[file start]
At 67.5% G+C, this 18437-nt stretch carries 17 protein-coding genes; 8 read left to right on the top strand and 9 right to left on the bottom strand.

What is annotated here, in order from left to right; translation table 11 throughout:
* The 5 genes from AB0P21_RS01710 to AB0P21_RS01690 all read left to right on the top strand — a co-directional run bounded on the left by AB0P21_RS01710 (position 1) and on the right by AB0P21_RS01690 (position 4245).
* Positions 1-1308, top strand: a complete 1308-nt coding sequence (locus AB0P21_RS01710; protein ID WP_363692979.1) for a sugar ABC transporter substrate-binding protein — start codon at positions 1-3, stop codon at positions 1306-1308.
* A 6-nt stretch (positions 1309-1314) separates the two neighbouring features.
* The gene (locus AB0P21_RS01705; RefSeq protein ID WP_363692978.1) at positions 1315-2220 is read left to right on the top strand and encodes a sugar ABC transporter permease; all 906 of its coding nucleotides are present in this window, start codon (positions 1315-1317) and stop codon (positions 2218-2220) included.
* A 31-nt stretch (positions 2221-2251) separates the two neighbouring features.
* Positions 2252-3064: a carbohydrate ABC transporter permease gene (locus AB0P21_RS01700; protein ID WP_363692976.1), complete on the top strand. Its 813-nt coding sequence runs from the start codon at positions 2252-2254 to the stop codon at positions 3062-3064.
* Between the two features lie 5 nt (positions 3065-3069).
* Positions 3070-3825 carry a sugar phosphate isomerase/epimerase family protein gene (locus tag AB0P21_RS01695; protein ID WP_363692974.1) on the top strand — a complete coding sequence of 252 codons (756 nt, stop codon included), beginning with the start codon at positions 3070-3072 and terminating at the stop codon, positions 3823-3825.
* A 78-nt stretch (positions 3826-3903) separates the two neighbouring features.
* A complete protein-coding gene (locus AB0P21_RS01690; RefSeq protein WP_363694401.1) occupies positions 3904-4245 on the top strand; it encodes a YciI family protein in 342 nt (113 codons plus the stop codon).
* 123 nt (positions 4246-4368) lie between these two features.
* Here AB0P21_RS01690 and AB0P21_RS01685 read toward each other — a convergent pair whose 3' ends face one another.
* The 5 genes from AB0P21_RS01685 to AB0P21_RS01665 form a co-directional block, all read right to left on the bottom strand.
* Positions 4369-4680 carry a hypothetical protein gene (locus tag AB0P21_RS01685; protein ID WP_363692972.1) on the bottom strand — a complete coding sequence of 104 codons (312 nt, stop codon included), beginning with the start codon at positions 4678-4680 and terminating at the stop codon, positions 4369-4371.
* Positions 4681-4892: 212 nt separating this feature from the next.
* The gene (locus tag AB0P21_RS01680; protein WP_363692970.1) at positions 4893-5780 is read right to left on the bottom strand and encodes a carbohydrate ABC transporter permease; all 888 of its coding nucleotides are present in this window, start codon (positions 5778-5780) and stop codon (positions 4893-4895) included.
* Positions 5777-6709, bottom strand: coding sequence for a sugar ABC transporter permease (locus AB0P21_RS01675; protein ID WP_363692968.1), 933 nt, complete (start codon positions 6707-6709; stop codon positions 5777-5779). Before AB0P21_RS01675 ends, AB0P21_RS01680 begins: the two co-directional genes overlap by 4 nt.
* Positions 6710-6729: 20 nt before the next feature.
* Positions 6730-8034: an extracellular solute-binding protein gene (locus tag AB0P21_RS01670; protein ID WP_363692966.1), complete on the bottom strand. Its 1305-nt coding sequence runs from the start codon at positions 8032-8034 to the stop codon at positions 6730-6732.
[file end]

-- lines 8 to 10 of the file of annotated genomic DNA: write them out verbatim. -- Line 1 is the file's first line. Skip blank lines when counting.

* Positions 2252-3064: a carbohydrate ABC transporter permease gene (locus AB0P21_RS01700; protein ID WP_363692976.1), complete on the top strand. Its 813-nt coding sequence runs from the start codon at positions 2252-2254 to the stop codon at positions 3062-3064.
* Between the two features lie 5 nt (positions 3065-3069).
* Positions 3070-3825 carry a sugar phosphate isomerase/epimerase family protein gene (locus tag AB0P21_RS01695; protein ID WP_363692974.1) on the top strand — a complete coding sequence of 252 codons (756 nt, stop codon included), beginning with the start codon at positions 3070-3072 and terminating at the stop codon, positions 3823-3825.